Image_1_Mapping and Functional Analysis of a Maize Silkless Mutant sk-A7110.JPEG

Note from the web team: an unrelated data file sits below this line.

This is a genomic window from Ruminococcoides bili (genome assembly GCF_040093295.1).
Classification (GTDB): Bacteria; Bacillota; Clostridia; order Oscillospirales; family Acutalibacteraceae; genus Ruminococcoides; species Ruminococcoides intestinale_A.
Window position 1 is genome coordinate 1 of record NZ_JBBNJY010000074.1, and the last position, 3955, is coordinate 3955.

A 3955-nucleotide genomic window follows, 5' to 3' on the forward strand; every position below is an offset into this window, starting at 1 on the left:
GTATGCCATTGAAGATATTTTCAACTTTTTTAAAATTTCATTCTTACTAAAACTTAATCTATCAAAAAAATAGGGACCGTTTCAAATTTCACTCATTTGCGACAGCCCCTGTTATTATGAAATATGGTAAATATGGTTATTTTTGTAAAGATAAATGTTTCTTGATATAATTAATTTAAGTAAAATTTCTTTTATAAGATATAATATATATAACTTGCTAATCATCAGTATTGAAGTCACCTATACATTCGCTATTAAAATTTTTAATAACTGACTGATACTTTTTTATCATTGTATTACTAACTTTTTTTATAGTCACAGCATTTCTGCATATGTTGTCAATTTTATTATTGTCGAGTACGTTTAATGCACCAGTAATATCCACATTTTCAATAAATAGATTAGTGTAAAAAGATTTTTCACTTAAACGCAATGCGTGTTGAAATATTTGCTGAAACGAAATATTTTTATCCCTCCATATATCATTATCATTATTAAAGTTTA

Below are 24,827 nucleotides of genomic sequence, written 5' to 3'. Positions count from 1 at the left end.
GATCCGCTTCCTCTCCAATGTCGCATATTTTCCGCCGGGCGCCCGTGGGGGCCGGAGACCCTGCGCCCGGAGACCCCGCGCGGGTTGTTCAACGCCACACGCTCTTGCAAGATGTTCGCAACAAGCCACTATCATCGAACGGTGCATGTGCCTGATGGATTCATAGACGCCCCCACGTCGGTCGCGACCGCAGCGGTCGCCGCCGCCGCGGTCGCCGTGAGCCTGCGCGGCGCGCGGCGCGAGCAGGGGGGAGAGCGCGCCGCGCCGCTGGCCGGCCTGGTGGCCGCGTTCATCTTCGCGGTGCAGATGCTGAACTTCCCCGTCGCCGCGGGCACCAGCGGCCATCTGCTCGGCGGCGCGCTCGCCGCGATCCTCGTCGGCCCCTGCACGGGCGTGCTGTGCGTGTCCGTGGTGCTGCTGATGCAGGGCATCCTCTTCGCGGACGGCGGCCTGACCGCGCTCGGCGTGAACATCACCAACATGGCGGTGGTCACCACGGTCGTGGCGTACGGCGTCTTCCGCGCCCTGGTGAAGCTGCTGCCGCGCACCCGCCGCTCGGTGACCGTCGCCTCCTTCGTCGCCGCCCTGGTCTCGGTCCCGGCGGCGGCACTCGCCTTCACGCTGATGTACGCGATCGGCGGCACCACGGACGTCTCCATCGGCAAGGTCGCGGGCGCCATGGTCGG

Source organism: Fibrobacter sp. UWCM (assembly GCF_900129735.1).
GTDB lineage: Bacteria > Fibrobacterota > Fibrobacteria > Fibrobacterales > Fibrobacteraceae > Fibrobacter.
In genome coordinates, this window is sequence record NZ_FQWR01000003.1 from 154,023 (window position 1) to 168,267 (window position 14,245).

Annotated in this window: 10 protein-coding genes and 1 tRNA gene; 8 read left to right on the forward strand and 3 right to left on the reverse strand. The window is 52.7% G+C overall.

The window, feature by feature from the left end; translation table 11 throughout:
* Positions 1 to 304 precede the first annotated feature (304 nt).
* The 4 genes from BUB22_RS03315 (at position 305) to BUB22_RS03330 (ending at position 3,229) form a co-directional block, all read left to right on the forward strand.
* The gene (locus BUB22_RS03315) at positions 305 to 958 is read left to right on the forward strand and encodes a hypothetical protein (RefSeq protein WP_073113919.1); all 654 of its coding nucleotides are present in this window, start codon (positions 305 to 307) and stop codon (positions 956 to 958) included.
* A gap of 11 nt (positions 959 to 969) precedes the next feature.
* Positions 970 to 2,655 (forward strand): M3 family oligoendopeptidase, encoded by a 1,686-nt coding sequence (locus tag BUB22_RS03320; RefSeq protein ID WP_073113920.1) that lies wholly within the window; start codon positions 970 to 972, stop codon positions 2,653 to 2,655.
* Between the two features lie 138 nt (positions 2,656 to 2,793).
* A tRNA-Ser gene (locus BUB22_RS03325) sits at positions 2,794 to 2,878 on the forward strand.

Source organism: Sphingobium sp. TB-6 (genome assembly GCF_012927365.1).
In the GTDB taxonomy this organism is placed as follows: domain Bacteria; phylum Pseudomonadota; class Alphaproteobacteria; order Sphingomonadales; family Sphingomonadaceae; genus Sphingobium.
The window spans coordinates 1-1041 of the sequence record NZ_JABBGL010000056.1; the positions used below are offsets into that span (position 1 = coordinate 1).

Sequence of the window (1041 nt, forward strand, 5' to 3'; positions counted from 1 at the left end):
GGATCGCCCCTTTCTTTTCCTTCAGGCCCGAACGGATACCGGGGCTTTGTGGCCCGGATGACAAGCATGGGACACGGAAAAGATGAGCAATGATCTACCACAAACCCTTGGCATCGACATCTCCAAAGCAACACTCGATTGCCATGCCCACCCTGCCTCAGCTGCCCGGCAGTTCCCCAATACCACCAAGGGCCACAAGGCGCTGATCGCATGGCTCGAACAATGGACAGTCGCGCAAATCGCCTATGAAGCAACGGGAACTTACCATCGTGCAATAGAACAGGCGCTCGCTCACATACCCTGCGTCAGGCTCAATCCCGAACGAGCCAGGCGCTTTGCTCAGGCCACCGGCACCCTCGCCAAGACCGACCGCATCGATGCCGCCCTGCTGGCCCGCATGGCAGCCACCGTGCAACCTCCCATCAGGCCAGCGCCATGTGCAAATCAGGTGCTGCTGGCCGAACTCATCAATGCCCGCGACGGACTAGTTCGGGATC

The maize (Zea mays) stigma, which is commonly known as silk, is indispensable for reproduction and thus for grain yield. Here, we isolated a spontaneous mutant sk-A7110, which completely lacks silk; scanning electron microscopy showed that the sk-A7110 pistils degenerated during late floret differentiation. Genetic analysis confirmed that this trait was controlled by a recessive nuclear gene and sk-A7110 was mapped to a 74.13-kb region on chromosome 2 between the simple sequence repeat markers LA714 and L277. Sequence analysis of candidate genes in this interval identified a single-nucleotide insertion at position 569 downstream of the transcriptional start site in Zm00001d002970, which encodes a UDP-glycosyltransferase; this insertion produces a frameshift and premature translational termination. RNA-sequencing analysis of young ears identified 258 differentially expressed genes (DEGs) between sk-A7110 and the wild type (WT), including 119 up- and 139 down-regulated genes. Interestingly, most DEGs related to jasmonic acid (JA) synthesis were up-regulated in the mutant compared to WT. Consistent with this, the JA and JA-Isoleucine (JA-Ile) contents were significantly higher in sk-A7110 ears than in WT. At the same time, RNA-sequencing analysis of tassels showed that sk-A7110 could reduce the number of tassel branches in maize by down-regulating the expression of UB2 and UB3 genes. Our identification of the sk-A7110 mutant and the responsible gene will facilitate further studies on female infertility research or maize breeding.